Sunday, November 29, 2009

Death and Life

So, my dad died a week ago today from injuries sustained in a car accident.

I have been "fatherless" for a week, technically speaking. But based on our rocky relationship, I have been fatherless for far longer due to numerous understandings and misunderstandings. But I have to say, this past week I've been acutely aware that I have one less layer of protection in the world, even though I stopped needing a dad years ago, even though he hadn't been my "dad" for years.

I spoke with a pastor today who commented dryly that single parenthood wasn't a very sexy cause, so to speak, but that single parents impact us all--individually, societally, corporately. We need to be committed to them, to each other, even though our life's not terribly glamorous, even though it's often a slog, day in, day out...first right then left.

I know a little more about my father now that he's died. I know more the reasons of why, perhaps, he didn't have it in him to do the daily slog with me.

I know that God in His mercy has seen fit to give me the best rental dads a girl could ask for. And one special one who's considering a lease-to-buy option. :)

I know that I didn't want to need things from my dad. But maybe he needed to be needed.

As I continue to process his death and my new place in life, I'm reminded that I need to stay anchored. It is easy to feel alone and untethered as a single mom, and especially easy now with the thought that occupies much of my time and brainspace these days: Huh. He's gone. Some friends who've lost parents already have been especially tender with me, knowing the questioning, understanding the floundering and for that, I'm especially grateful.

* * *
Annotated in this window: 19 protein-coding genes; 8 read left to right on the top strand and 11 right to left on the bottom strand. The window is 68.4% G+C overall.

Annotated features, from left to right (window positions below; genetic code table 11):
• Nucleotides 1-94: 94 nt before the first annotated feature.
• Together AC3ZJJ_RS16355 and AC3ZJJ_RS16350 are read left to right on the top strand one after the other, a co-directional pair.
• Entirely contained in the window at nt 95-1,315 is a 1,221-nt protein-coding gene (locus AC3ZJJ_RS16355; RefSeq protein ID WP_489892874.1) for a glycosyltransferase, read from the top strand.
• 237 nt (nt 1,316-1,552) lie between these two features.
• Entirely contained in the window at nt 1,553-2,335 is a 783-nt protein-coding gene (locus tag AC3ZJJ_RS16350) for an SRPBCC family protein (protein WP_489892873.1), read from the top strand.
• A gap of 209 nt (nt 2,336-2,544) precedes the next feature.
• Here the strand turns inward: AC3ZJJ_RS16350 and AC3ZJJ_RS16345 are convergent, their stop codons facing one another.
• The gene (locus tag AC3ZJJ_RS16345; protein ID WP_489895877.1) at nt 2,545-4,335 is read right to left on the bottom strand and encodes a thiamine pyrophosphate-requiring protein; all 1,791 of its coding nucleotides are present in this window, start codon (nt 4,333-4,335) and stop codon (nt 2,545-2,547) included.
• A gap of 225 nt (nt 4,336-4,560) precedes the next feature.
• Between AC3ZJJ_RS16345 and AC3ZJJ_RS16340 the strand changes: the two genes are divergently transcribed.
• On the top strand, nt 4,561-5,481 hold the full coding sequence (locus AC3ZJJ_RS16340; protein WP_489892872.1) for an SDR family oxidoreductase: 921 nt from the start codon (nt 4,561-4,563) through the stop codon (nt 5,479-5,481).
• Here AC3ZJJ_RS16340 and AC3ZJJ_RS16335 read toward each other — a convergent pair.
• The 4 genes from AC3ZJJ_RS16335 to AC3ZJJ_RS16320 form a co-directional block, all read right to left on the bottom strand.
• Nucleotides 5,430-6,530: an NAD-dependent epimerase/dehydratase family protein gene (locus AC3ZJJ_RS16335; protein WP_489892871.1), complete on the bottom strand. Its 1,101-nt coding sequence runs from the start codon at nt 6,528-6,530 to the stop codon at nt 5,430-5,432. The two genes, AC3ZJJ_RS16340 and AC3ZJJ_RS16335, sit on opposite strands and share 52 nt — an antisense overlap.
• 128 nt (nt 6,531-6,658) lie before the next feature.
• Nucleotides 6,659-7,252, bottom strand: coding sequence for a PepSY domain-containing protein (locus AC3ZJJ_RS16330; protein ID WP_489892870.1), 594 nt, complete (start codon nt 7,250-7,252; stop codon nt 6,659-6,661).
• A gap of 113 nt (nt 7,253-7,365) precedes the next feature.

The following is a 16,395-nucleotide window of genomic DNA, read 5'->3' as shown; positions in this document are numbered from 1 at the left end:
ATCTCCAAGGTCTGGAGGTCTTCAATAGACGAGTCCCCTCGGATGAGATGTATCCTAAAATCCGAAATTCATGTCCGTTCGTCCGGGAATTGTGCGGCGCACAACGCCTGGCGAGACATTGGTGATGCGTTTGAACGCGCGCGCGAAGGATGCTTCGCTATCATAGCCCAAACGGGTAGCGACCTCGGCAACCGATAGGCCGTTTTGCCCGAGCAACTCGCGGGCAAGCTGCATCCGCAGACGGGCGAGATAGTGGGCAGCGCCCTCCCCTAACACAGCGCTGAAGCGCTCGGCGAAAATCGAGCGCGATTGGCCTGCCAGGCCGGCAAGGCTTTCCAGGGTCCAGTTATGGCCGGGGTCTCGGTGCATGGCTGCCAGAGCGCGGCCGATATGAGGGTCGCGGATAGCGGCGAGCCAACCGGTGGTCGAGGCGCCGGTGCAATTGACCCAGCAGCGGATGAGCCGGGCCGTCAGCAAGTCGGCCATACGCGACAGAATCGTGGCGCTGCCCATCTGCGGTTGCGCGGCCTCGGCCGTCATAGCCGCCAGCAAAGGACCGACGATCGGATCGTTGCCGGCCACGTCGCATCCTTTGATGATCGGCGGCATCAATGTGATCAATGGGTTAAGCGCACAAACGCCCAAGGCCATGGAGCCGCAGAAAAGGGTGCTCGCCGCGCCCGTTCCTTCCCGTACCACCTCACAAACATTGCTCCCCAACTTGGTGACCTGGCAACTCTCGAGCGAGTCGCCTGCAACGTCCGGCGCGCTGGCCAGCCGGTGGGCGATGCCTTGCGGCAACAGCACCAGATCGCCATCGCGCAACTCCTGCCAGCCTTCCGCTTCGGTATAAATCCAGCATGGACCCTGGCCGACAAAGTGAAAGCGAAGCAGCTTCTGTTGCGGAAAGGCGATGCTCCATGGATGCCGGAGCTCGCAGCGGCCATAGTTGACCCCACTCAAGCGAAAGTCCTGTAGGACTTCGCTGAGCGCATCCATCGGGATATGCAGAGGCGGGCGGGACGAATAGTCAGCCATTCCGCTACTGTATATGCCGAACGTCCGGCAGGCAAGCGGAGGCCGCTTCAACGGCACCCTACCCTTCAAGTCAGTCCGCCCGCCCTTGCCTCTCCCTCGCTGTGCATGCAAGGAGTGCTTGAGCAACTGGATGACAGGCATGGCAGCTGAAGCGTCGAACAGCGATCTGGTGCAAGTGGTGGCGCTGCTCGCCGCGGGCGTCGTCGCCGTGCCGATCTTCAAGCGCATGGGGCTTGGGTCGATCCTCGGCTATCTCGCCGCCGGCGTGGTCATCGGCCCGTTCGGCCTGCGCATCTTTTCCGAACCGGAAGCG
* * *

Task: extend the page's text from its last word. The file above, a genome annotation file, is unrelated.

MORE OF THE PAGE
But as much as I ache for a different ending with him, I know that I must continue contributing to a different ending of my own. It's why I want to continue this good work started here with Eve's Daughters and why I continually invite others to join me.

Maybe we'll get to the point where there's community instead of polarity, of a miles-traveled marathon versus a quick check-in. Maybe our glamorless status will become nearly comical in its irony: Because we'll have each other, and that's a thing a beauty.

And perhaps most important, those relationships create another layer of protection: of caring, of concern, of listening, laughing, crying, an uncertain world. And maybe that's plenty more than any of us can hope for, giving or receiving.



Heather said...

I heard about this over the weekend ... so sorry.

Melinda said...

I savored reading the cycles of thought and revelations that have become visualized & realized, rather than conceptualized here. It made for a nice tandem ride through your ruminations!
Your mental tea is still steeping. It is comfortingly fragrant.